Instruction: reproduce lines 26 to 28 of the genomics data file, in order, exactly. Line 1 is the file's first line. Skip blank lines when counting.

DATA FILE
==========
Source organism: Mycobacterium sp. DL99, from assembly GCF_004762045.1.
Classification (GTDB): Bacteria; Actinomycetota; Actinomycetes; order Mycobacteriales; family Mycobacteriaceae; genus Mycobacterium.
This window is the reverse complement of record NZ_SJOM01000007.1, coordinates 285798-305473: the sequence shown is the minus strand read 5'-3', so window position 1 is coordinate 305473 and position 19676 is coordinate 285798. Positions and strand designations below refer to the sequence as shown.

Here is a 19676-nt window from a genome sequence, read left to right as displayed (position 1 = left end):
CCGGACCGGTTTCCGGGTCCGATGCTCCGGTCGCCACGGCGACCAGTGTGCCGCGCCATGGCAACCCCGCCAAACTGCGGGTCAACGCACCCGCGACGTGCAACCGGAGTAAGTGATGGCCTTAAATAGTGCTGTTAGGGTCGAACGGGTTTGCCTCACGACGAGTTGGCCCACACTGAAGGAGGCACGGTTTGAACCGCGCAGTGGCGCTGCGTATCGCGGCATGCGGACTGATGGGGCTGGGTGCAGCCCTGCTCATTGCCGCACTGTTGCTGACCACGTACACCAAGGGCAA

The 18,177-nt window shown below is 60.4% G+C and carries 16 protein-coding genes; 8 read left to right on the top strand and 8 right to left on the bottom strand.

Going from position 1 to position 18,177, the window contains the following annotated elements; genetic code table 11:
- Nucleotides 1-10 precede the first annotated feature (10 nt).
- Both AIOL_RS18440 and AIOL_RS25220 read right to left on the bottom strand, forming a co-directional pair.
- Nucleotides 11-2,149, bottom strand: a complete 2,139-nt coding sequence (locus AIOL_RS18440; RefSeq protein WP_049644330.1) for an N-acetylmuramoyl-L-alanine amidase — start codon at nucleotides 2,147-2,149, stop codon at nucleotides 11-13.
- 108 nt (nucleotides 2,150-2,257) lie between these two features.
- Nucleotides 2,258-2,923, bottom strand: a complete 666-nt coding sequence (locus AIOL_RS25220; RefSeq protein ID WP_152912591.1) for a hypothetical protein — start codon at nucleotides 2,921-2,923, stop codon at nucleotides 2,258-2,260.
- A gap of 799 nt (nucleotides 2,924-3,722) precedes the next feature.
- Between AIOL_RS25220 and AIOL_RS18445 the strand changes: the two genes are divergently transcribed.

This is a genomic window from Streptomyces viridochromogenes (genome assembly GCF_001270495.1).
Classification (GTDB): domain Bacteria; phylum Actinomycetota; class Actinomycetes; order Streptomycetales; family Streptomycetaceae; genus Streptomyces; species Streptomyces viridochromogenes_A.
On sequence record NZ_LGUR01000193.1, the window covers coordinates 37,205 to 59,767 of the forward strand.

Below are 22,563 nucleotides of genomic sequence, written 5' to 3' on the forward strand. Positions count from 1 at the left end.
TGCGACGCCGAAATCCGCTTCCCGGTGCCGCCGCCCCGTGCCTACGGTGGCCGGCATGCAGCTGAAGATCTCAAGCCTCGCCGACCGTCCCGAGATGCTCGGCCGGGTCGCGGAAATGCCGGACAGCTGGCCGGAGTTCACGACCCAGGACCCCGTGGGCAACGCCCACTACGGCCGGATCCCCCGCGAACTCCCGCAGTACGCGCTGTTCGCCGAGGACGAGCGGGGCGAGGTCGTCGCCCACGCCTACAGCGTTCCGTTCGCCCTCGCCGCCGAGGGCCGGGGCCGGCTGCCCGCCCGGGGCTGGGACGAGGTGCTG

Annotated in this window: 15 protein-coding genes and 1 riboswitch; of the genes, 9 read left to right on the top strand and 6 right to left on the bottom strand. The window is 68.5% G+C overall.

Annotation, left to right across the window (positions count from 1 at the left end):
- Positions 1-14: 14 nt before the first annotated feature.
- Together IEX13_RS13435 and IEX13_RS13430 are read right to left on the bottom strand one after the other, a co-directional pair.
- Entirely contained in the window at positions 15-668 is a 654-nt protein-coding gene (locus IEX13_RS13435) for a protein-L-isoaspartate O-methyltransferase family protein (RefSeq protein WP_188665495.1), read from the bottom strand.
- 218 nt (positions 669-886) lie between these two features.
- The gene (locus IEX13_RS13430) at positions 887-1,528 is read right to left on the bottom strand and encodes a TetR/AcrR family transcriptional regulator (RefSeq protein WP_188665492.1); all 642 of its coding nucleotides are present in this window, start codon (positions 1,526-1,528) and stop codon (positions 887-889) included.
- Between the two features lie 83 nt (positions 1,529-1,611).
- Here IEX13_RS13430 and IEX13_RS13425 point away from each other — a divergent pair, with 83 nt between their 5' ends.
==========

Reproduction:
- The gene (locus IEX13_RS13430) at positions 887-1,528 is read right to left on the bottom strand and encodes a TetR/AcrR family transcriptional regulator (RefSeq protein WP_188665492.1); all 642 of its coding nucleotides are present in this window, start codon (positions 1,526-1,528) and stop codon (positions 887-889) included.
- Between the two features lie 83 nt (positions 1,529-1,611).
- Here IEX13_RS13430 and IEX13_RS13425 point away from each other — a divergent pair, with 83 nt between their 5' ends.